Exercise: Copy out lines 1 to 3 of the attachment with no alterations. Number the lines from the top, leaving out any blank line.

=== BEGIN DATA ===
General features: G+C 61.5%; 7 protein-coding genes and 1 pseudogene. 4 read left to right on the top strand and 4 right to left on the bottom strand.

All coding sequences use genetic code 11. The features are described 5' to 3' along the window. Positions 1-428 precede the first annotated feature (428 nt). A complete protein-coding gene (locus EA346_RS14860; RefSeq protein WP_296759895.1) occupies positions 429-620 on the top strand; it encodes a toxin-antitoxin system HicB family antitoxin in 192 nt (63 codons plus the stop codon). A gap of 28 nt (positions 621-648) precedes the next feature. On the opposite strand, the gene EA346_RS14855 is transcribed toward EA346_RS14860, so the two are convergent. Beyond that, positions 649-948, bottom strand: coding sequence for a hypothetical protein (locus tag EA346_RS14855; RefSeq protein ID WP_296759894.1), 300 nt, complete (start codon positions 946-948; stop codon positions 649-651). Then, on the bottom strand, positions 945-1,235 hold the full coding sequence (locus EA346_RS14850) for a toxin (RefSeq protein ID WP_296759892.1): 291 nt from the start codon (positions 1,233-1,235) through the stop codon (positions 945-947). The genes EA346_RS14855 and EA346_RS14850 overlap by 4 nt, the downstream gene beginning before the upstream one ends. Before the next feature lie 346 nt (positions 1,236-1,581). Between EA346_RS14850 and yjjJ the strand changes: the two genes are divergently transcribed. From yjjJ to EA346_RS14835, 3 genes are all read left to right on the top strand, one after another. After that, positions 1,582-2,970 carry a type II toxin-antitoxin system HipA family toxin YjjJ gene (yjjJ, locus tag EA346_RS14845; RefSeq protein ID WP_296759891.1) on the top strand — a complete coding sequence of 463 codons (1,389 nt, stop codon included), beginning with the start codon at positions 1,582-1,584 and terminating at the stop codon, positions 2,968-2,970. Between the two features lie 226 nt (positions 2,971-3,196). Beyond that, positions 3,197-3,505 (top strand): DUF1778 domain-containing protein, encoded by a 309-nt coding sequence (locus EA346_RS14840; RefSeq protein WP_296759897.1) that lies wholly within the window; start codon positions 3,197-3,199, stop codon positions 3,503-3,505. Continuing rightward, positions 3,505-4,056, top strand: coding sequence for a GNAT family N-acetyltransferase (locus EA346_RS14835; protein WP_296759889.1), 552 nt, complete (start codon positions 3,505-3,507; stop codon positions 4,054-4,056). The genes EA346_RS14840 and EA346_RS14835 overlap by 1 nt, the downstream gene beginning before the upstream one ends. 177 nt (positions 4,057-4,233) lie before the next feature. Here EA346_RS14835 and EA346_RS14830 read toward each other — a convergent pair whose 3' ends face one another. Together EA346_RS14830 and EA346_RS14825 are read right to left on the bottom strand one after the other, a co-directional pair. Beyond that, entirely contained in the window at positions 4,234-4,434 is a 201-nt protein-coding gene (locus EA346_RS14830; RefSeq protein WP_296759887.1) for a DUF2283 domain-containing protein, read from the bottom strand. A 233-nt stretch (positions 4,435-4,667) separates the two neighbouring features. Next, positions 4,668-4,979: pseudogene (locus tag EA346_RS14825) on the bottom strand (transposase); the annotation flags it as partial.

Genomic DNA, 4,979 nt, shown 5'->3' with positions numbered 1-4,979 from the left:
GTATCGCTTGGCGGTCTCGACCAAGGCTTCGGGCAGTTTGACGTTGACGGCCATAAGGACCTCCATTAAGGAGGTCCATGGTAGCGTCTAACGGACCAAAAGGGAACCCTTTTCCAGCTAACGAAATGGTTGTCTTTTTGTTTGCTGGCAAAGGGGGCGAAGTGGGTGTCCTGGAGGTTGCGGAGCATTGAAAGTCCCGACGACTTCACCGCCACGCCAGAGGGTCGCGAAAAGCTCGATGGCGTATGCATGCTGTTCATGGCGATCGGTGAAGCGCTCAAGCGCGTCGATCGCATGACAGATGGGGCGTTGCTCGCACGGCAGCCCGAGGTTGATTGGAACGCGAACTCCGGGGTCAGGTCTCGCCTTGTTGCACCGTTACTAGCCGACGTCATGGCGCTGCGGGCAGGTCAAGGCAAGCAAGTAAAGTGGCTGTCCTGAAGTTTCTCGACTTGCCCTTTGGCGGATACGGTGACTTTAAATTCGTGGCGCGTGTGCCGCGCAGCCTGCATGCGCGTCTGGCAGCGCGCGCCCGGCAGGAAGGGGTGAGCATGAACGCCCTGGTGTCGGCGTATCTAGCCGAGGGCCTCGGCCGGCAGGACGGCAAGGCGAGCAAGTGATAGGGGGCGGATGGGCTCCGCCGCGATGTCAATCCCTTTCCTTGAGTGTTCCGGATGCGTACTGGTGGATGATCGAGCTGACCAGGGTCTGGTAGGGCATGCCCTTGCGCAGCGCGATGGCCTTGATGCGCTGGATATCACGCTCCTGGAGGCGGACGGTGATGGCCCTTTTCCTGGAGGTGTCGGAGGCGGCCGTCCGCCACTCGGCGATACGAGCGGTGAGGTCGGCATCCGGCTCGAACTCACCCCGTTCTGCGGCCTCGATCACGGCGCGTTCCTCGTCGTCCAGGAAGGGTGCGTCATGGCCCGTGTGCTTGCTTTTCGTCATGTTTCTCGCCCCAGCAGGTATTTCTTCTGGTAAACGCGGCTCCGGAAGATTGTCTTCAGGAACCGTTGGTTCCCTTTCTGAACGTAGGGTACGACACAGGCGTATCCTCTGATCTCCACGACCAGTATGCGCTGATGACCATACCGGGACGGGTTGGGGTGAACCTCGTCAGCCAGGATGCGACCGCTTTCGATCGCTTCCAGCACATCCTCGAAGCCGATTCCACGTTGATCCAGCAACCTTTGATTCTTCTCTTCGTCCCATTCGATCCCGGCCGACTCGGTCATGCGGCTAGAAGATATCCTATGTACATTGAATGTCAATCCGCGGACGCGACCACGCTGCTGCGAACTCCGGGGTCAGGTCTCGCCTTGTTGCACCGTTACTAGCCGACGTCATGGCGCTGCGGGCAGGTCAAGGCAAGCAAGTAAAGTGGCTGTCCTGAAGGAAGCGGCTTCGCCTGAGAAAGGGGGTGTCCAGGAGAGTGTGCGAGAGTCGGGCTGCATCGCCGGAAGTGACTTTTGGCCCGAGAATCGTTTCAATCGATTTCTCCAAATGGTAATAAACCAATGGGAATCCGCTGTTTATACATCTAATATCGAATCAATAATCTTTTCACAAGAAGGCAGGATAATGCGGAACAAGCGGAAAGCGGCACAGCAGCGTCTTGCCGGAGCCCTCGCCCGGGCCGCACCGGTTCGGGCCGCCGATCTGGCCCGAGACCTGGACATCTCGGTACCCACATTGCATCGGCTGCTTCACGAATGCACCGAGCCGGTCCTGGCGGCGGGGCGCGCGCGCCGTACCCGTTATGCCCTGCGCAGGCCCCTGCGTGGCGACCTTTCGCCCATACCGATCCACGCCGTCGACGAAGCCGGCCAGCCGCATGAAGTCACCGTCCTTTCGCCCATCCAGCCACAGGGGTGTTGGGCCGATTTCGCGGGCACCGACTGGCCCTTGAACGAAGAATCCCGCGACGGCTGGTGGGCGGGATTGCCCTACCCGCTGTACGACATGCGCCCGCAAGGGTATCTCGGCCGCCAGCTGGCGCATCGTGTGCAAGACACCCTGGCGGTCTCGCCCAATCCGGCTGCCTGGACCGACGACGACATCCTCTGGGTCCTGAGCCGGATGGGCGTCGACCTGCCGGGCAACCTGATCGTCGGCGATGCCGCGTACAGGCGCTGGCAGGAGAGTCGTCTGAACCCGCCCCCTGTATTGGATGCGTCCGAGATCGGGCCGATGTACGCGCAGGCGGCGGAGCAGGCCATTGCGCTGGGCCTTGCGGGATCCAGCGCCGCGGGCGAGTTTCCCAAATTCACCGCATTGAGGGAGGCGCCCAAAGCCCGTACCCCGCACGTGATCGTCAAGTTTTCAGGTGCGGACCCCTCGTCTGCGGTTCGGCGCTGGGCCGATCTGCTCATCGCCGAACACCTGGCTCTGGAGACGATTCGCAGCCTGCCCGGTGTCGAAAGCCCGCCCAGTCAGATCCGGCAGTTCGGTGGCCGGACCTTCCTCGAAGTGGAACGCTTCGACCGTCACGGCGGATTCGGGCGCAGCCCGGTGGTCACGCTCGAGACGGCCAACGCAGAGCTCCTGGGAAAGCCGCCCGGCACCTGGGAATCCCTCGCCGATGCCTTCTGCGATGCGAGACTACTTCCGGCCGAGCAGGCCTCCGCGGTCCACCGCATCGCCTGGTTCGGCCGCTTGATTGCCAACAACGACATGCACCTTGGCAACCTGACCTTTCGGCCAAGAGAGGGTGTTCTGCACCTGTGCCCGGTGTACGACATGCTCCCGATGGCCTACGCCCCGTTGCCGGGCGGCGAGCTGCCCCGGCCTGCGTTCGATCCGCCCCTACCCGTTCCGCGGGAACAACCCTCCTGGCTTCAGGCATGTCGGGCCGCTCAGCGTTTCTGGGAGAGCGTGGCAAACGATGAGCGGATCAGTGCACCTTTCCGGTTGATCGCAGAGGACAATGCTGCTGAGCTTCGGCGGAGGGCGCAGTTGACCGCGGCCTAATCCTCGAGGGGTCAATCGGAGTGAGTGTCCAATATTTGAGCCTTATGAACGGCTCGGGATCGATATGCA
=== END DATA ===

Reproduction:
General features: G+C 61.5%; 7 protein-coding genes and 1 pseudogene. 4 read left to right on the top strand and 4 right to left on the bottom strand.

All coding sequences use genetic code 11. The features are described 5' to 3' along the window. Positions 1-428 precede the first annotated feature (428 nt). A complete protein-coding gene (locus EA346_RS14860; RefSeq protein WP_296759895.1) occupies positions 429-620 on the top strand; it encodes a toxin-antitoxin system HicB family antitoxin in 192 nt (63 codons plus the stop codon). A gap of 28 nt (positions 621-648) precedes the next feature. On the opposite strand, the gene EA346_RS14855 is transcribed toward EA346_RS14860, so the two are convergent. Beyond that, positions 649-948, bottom strand: coding sequence for a hypothetical protein (locus tag EA346_RS14855; RefSeq protein ID WP_296759894.1), 300 nt, complete (start codon positions 946-948; stop codon positions 649-651). Then, on the bottom strand, positions 945-1,235 hold the full coding sequence (locus EA346_RS14850) for a toxin (RefSeq protein ID WP_296759892.1): 291 nt from the start codon (positions 1,233-1,235) through the stop codon (positions 945-947). The genes EA346_RS14855 and EA346_RS14850 overlap by 4 nt, the downstream gene beginning before the upstream one ends. Before the next feature lie 346 nt (positions 1,236-1,581). Between EA346_RS14850 and yjjJ the strand changes: the two genes are divergently transcribed. From yjjJ to EA346_RS14835, 3 genes are all read left to right on the top strand, one after another. After that, positions 1,582-2,970 carry a type II toxin-antitoxin system HipA family toxin YjjJ gene (yjjJ, locus tag EA346_RS14845; RefSeq protein ID WP_296759891.1) on the top strand — a complete coding sequence of 463 codons (1,389 nt, stop codon included), beginning with the start codon at positions 1,582-1,584 and terminating at the stop codon, positions 2,968-2,970. Between the two features lie 226 nt (positions 2,971-3,196). Beyond that, positions 3,197-3,505 (top strand): DUF1778 domain-containing protein, encoded by a 309-nt coding sequence (locus EA346_RS14840; RefSeq protein WP_296759897.1) that lies wholly within the window; start codon positions 3,197-3,199, stop codon positions 3,503-3,505. Continuing rightward, positions 3,505-4,056, top strand: coding sequence for a GNAT family N-acetyltransferase (locus EA346_RS14835; protein WP_296759889.1), 552 nt, complete (start codon positions 3,505-3,507; stop codon positions 4,054-4,056). The genes EA346_RS14840 and EA346_RS14835 overlap by 1 nt, the downstream gene beginning before the upstream one ends. 177 nt (positions 4,057-4,233) lie before the next feature. Here EA346_RS14835 and EA346_RS14830 read toward each other — a convergent pair whose 3' ends face one another. Together EA346_RS14830 and EA346_RS14825 are read right to left on the bottom strand one after the other, a co-directional pair. Beyond that, entirely contained in the window at positions 4,234-4,434 is a 201-nt protein-coding gene (locus EA346_RS14830; RefSeq protein WP_296759887.1) for a DUF2283 domain-containing protein, read from the bottom strand. A 233-nt stretch (positions 4,435-4,667) separates the two neighbouring features. Next, positions 4,668-4,979: pseudogene (locus tag EA346_RS14825) on the bottom strand (transposase); the annotation flags it as partial.

Genomic DNA, 4,979 nt, shown 5'->3' with positions numbered 1-4,979 from the left: